Comparing the Ham-It-Up Upconverter with the SV1AFN Upconverter

Over on YouTube user Mile Kokotov has uploaded a video showing a comparison between the ham-it-up and SV1AFN upconverters. An upconverter allows reception of VLF to HF signals with SDR dongles such as the Airpsy and RTL-SDR.

Mile shows that both the ham-it-up and SV1AFN upconverters use the same core component, a double balanced mixer ADE-1. However, the ham-it-up comes with the option for a noise circuit to be populated. A noise circuit is useful if you want to measure the response of a filter or antenna for example. With the ham-it-up the noise source components are sold seperately and need to be carefully soldered on.

On the other hand the SV1AFN upconverter comes with a built in selectable LNA and better filtering circuitry. The SV1AFN upconverter also uses the ADE-1 in a slightly different design compared to the ham-it-up which allows for much improved performance at VLF frequencies.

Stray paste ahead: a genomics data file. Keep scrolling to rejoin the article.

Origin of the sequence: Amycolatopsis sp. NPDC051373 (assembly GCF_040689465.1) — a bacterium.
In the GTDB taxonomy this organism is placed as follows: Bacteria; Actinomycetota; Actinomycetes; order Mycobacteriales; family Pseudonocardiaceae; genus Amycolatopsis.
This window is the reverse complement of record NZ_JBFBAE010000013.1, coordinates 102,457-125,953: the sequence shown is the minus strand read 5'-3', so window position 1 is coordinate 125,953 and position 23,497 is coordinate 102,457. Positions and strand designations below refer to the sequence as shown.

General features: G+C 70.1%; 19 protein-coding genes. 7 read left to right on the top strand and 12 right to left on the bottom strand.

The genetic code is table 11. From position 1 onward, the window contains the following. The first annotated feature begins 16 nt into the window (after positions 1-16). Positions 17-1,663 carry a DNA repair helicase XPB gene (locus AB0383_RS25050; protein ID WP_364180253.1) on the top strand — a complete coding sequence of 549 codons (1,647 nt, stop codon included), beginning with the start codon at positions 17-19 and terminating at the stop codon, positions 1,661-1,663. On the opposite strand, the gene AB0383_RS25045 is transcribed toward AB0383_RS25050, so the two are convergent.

In the results Mile uses his Airspy and shows that the SV1AFN upconverter is significantly better at receiving VLF frequencies, and also better at receiving a 28.205 MHz beacon. The results are summarized in the table captured from the video shown in the image below. In the second video Mile also compares the local oscillator drift of each upconverter.

Upconverter comparison results.
Upconverter comparison results screencap.

One comment

  1. Ed

    Like the man said, both of these converters only have a low pass filter (e.g. to prevent strong out of band VHF interference, such as FM broadcast stations), leaving VLF and HF reception vulnerable to in band interference (e.g. from strong signals, such as AM broadcast signals). With proper input filtering, these converters would perform a lot better.

    Additionally, when the RF signal is connected to the DBM IF port, the linearity will not be as good as with the input signal connected in the conventional manner. Also, there is a danger that transients at the RF port (previously the IF port) can damage the diodes internal to the mixer (e.g. from Mini-Circuits RF Designer’s Handbook).

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